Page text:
More than one million Chinese tourists arrived in Australia last year and data suggests this could grow.
Growth in China's services sector remains solid, a good sign for Australia.
Gold: not the safe haven it was once considered to be.
The best answer for dealing with a volatile market is to do nothing.
‘Heave away boys …’
With the economic dashboard flashing red, here's the route to safety.
Bribe or tip?
Cash exchange via www.shutterstock.com
Companies complain that the Foreign Corrupt Practices Act creates an uneven playing field when doing business abroad in places corruption flourishes. Are they right?
China’s sharemarket troubles hang over Western bourses.
Market "hiccups" are painful for western markets, but a good sign of the internationalisation of Renminbi.
The influx of refugees into Europe has put pressure on the structures of the eurozone itself.
Troubles in the eurozone can be viewed as a continuing fallout to the 2008 global crisis.
Do innovations like PayPal, Square, Apple Pay and Bitcoin spell the end of cash? How different countries are adopting new forms of financial tech.
But for how long?
How tax authorities decide to treat virtual currencies like bitcoin may determine whether they thrive or die.
Raspberry pi: a computer that’s smaller than a $5 bill and cheaper than one to buy.
The ability to create faster, better and cheaper solutions using minimal resources is poised to drive global growth in 2016 and beyond.
Traders reacted to the news.
The Fed lifted its target interest rate for the first time in nearly a decade, which was hardly a surprise. What happens next may still stump us.
Traders will be paying close attention to the Fed’s decision on interest rates.
Why the US is set to raise its interest rates this week for the first time since the financial crisis.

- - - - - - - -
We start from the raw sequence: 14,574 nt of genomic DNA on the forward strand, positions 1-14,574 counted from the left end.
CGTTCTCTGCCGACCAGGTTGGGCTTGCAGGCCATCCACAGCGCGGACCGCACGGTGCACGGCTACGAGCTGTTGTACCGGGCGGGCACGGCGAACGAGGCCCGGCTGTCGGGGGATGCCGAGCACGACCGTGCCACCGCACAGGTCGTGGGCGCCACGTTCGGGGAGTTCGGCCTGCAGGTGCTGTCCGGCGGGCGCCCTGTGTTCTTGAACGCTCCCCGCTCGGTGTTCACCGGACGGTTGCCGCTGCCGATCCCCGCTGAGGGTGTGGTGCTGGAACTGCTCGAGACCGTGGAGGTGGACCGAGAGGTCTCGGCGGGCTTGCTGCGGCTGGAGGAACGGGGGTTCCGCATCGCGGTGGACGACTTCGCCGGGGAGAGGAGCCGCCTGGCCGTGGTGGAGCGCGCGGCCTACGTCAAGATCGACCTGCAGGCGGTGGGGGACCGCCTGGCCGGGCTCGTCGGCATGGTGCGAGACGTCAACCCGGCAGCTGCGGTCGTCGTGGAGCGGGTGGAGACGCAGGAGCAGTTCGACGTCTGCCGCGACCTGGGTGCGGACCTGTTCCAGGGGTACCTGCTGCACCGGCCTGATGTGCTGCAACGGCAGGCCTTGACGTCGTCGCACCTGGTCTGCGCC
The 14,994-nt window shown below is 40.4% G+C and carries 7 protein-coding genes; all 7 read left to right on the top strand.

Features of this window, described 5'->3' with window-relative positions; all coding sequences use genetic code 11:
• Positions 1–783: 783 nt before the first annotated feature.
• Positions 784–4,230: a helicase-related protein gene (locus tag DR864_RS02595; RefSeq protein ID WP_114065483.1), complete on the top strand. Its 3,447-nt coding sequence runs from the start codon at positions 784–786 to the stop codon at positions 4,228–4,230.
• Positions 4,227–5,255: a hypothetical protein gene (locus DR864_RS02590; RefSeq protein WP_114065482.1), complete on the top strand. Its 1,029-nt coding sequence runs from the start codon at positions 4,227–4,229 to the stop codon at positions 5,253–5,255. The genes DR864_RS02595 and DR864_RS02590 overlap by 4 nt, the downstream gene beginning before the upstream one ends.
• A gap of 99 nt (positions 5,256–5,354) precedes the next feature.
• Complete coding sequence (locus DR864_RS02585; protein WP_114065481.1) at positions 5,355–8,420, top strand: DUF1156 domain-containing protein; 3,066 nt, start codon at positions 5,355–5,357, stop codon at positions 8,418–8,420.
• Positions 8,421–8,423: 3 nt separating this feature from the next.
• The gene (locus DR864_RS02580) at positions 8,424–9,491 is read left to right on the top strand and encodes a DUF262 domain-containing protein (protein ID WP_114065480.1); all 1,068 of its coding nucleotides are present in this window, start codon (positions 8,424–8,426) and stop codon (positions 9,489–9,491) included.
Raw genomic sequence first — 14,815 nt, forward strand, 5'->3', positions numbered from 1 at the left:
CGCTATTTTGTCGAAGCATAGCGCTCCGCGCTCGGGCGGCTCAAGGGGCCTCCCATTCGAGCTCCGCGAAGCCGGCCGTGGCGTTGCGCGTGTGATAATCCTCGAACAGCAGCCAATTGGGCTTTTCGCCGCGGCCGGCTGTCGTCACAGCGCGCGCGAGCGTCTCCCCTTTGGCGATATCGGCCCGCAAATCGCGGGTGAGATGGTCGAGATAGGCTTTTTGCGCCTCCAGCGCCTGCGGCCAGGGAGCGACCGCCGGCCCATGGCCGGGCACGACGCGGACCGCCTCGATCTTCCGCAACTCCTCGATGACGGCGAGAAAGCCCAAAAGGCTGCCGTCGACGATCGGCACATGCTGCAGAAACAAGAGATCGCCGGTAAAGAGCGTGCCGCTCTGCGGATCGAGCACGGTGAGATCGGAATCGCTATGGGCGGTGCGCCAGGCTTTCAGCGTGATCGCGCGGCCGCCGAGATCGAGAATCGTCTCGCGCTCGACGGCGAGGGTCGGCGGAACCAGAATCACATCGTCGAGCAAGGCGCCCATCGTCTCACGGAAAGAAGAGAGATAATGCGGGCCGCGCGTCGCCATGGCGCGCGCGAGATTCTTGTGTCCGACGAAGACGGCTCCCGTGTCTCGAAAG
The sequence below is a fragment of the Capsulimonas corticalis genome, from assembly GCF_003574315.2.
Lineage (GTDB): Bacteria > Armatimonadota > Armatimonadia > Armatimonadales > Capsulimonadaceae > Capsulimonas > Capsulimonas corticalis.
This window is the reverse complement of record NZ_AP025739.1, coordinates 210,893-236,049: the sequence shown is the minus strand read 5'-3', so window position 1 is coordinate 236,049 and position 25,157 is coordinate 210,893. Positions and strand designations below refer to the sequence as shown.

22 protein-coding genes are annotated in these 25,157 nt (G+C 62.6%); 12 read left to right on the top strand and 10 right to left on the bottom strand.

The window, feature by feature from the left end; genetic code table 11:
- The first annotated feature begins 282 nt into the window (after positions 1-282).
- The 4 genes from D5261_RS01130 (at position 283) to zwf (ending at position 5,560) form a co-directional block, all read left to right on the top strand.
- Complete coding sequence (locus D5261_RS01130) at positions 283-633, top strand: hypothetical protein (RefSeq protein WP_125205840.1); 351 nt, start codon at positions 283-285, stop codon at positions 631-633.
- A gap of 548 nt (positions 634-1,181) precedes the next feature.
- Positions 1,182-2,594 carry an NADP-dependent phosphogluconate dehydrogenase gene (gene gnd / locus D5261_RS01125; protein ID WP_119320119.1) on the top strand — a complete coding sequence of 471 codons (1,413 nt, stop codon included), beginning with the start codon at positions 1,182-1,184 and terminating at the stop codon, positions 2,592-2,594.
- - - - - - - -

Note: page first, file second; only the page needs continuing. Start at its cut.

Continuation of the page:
Our response to terrorism.
The root cause of our vulnerability is the structure of the global economy: highly interconnected, complex and filled with turbulence.
The two-year BEPS project is just a band-aid for a deeply flawed system.
China's slowdown will cast a long shadow for global economic growth from the Americas to Australia.
Why stock markets across the world have plunged into the red.
NASA Goddard Photo and Video/Flickr
A dedicated group of forward-looking experts have crunched the numbers on human progress. There's good news, and there's bad news.
Australia can expect expansion in sectors such as tourism, the health and financial services sectors, banking and securities.
AAP Image/Joel Carrett
Mining, along with agriculture, will continue to be key parts of the Australian economy -- but new growth is expected in the services sector.
What goes up must come down: Australia’s economy is in for a wild ride ahead.
AAP Image/Dave Hunt
Now is not the time for complacency. Australia must be on the front foot if it wants to make the most of what economists are calling the "new normal."
Large movements in relative prices will create winners and losers this year, the IMF has said.
A new IMF report predicts a crackdown on cheap credit in China will help reduce China's real GDP growth rate from 7.4% last year to 6.8% this year and further weaken demand for Australian commodities.
Apple’s global network control has helped it achieve bumper profits.
Andrey Bayda / Shutterstock.com
The latest round of quarterly results have recently come out and the likes of Apple and Boeing have announced bumper profits. Others such as Sainsbury’s and Samsung have not fared so well. So what is it…